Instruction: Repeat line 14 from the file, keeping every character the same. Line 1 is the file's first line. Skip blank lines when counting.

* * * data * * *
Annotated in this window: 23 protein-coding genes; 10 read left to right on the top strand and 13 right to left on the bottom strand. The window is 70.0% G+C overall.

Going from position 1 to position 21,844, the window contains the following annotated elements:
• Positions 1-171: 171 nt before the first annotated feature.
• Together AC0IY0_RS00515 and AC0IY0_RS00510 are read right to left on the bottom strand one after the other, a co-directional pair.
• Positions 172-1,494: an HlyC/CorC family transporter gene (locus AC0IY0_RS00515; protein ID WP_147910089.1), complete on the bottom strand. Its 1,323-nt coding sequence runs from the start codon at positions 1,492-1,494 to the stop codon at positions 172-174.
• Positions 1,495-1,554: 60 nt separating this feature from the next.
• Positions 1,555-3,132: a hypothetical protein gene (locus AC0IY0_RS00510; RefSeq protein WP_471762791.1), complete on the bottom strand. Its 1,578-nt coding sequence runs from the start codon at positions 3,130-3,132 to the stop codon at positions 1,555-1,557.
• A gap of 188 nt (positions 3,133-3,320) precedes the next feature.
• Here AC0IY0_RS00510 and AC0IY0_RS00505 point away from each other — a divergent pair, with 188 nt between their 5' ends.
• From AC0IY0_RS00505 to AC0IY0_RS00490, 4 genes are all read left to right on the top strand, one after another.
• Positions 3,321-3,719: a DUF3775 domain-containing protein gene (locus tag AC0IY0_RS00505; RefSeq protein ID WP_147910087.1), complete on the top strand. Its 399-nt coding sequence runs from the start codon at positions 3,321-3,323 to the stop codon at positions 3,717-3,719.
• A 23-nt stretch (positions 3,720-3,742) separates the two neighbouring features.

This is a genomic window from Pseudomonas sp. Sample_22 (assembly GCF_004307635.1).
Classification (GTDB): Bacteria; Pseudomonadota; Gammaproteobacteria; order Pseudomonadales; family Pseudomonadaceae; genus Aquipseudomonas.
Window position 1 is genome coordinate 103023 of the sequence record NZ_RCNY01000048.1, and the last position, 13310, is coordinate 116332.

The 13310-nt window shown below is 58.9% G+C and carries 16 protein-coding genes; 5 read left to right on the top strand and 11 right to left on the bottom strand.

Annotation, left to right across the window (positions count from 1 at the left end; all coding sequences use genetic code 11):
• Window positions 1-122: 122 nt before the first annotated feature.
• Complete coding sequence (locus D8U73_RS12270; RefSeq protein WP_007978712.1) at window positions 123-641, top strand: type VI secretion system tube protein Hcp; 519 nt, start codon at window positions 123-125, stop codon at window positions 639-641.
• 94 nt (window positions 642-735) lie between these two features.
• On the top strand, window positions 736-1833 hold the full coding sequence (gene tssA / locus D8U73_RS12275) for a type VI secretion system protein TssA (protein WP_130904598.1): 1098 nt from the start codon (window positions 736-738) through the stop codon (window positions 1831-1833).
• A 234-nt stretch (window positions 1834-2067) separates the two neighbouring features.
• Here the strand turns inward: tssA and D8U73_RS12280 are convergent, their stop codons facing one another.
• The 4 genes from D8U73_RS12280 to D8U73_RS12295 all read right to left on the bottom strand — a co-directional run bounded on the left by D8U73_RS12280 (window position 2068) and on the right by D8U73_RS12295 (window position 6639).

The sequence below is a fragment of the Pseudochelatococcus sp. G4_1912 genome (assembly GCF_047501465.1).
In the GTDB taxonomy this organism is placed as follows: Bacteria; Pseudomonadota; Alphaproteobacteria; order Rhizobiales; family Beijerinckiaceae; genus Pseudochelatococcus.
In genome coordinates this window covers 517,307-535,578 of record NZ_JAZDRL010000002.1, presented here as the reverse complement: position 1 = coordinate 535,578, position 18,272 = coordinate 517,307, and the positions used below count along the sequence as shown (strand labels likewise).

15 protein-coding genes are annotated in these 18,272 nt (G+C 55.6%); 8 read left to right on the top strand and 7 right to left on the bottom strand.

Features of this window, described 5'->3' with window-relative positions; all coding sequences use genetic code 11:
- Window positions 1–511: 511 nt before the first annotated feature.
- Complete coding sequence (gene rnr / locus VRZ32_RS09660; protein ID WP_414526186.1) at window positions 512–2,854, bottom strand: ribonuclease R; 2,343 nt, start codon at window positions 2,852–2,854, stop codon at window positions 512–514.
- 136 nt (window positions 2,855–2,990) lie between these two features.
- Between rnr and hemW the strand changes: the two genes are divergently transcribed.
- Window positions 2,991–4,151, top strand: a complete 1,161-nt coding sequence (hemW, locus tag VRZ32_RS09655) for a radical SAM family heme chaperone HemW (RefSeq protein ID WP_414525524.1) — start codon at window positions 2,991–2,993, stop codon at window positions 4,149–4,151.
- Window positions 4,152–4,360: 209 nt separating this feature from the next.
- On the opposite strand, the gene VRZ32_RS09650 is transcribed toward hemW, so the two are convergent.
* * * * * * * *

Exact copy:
Classification (GTDB): Bacteria; Pseudomonadota; Gammaproteobacteria; order Pseudomonadales; family Pseudomonadaceae; genus Aquipseudomonas.